Pakistan News

LG candidates turn to Punjab, Afghanistan for printing publicity

LG candidates turn to Punjab, Afghanistan for printing publicity

PESHAWAR: Printing presses in Punjab province and the neighbouring Afghanistan take away almost half of the business generated by the upcoming local government elections to print publicity material for the poll candidates in Khyber Pakhtunkhwa.

Owing to unprecedented rush of the contestants and lack of capacity of printing machines available in the province, the candidates have turned to cities in Punjab and across the border in Afghanistan to get the publicity material printed as the elections are drawing nearer.

“The owners of printing presses in Urdu Bazaar, erstwhile Mohallah Jangi which is a hub of printing units, have displayed public notices outside their business places that they are overloaded and can’t take further orders of printing posters, stickers and other material,” said Abdul Samad, who runs a printing unit in the area.




The printing units’ owners never expected that such a large number of people would contest elections, said Mr Samad, who is also an office-bearer of the Frontier Printers and Publishers Association Khyber Pakhtunkhwa. “I have not seen such a huge rush of candidates coming to Mohallah Jangi in my 25-year career in the field of printing,” he said.

According to data of the Local Government and Rural Development Department, around 45,000 people will be elected in the upcoming elections scheduled to be held on May 30. Of them, 41,513 will be elected in the village and neighbourhood councils, which is the lowest tier in the upcoming three-tier local government system.

Similarly, the preliminary report of the Election Commission of Pakistan shows that around 95,000 candidates are contesting the elections.

The printing of posters, stickers, panaflexes, etc have started from May 1, he said. Mr Samad said that initially the owners of printing presses were happily taking orders from the candidates, but now as elections were hardly 14 days away they had stopped taking orders because of workload.

Most of the candidates in the province rely on the printing units in Mohallah Jangi because the entire machinery needed for printing is not available in other cities of the province, said owner of a printing unit, Aslam Khan.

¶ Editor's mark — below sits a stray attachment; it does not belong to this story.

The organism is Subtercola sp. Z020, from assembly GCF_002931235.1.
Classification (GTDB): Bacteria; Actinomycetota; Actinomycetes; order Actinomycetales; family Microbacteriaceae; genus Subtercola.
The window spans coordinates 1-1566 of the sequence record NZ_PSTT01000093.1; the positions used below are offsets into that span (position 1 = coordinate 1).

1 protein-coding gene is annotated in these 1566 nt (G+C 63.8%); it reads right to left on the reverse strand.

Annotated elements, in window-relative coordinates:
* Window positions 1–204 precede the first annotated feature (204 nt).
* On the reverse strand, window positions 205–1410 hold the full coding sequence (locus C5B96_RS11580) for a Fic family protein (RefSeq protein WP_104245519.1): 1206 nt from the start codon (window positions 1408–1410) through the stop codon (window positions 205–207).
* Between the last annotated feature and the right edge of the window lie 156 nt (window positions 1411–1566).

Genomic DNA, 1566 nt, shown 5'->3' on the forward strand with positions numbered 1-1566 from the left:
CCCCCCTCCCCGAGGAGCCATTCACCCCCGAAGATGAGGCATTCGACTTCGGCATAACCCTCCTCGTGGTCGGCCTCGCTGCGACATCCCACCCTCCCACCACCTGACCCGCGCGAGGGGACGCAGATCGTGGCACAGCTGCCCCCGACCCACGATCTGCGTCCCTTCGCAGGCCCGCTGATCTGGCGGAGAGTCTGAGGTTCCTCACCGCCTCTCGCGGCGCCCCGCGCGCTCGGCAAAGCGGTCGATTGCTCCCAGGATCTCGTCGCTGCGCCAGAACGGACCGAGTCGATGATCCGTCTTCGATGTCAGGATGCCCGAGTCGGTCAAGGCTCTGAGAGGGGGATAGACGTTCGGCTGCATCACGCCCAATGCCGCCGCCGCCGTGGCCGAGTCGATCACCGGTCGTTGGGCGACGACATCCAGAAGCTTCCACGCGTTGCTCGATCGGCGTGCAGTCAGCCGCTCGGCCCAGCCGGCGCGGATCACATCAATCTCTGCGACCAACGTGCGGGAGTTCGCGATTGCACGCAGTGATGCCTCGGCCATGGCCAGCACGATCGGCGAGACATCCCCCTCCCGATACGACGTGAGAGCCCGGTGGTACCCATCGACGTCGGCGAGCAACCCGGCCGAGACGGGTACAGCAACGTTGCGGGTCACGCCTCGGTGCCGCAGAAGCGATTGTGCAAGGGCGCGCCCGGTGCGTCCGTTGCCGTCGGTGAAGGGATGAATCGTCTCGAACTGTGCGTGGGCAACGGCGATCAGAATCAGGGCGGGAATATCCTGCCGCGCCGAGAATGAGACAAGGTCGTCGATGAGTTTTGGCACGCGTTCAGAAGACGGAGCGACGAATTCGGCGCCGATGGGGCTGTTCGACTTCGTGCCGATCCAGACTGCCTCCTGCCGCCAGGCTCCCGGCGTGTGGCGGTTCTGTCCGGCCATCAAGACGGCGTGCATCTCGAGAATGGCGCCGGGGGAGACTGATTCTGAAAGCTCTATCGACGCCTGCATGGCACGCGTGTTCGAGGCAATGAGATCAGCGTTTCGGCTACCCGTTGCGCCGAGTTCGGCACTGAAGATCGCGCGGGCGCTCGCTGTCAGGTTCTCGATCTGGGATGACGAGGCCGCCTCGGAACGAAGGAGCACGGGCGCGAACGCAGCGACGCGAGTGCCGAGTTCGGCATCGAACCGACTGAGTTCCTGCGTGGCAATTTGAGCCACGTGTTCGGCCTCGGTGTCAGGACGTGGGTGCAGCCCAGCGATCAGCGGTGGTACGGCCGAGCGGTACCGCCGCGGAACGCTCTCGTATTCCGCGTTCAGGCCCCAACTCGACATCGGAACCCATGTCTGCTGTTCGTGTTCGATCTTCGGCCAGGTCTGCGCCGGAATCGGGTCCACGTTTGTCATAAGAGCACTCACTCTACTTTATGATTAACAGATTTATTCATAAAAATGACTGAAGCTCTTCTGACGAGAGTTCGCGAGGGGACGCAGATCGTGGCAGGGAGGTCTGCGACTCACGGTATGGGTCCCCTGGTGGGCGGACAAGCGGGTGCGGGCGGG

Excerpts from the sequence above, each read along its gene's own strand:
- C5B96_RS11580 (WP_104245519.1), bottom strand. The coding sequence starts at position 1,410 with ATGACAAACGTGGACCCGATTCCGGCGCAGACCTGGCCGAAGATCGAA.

He said that candidates and their supporters could be seen requesting the owners of printing units for preparation of their publicity materials, but they were helpless to do so.

Mr Aslam said that the other option for the candidates, and even for owners of some printing presses, was Afghanistan and big cities of Punjab, including Rawlpindi, Lahore, Faisalabad and Gujranwala.

“Now, we have been sending designed posters and stickers of the candidates through email to the printers in Afghanistan and Punjab, which we receive the next day or sometimes in two days,” he said, adding that machines used in Punjab were modern and had huge printing capacity. The important machinery for printing is the computer-to-plate (CTP) which prepares plate, but there are only three CTP units in Peshawar, he said.

The printer said that the price of a CTP machine was around Rs15 million, and the owners of printing units here in Peshawar couldn’t afford to buy such costly machines. “We would have purchased the CTP machines if the price was up to Rs2 million,” he said.

Other local printers said that the owners of printing presses in Punjab were charging more than double from the candidates as they knew their compulsions. “We prepare 1,000 stickers of 10x15 size at Rs6,000 in Peshawar, but in Punjab the printers charge Rs18, 000 for the same,” Mr Aslam said.

Similarly, price of 1,000 number of normal size poster was Rs8,000 in Peshawar, but in Punjab the price has jumped to Rs12, 000, he said. Currently, over 400 printing machines had been functional in Peshawar, mostly in Mohallah Jangi, he said. Despite 24 hours work, the printing units have been facing hardships to meet the target in a given time, as around 1,500 machines would be needed to handle such a huge workload, he said.

Also, some owners of bookstores, who in routine only sell books, have also started taking orders from candidates. They are also turning to Punjab to get the election material printed.

Published in Dawn, May 16th, 2015

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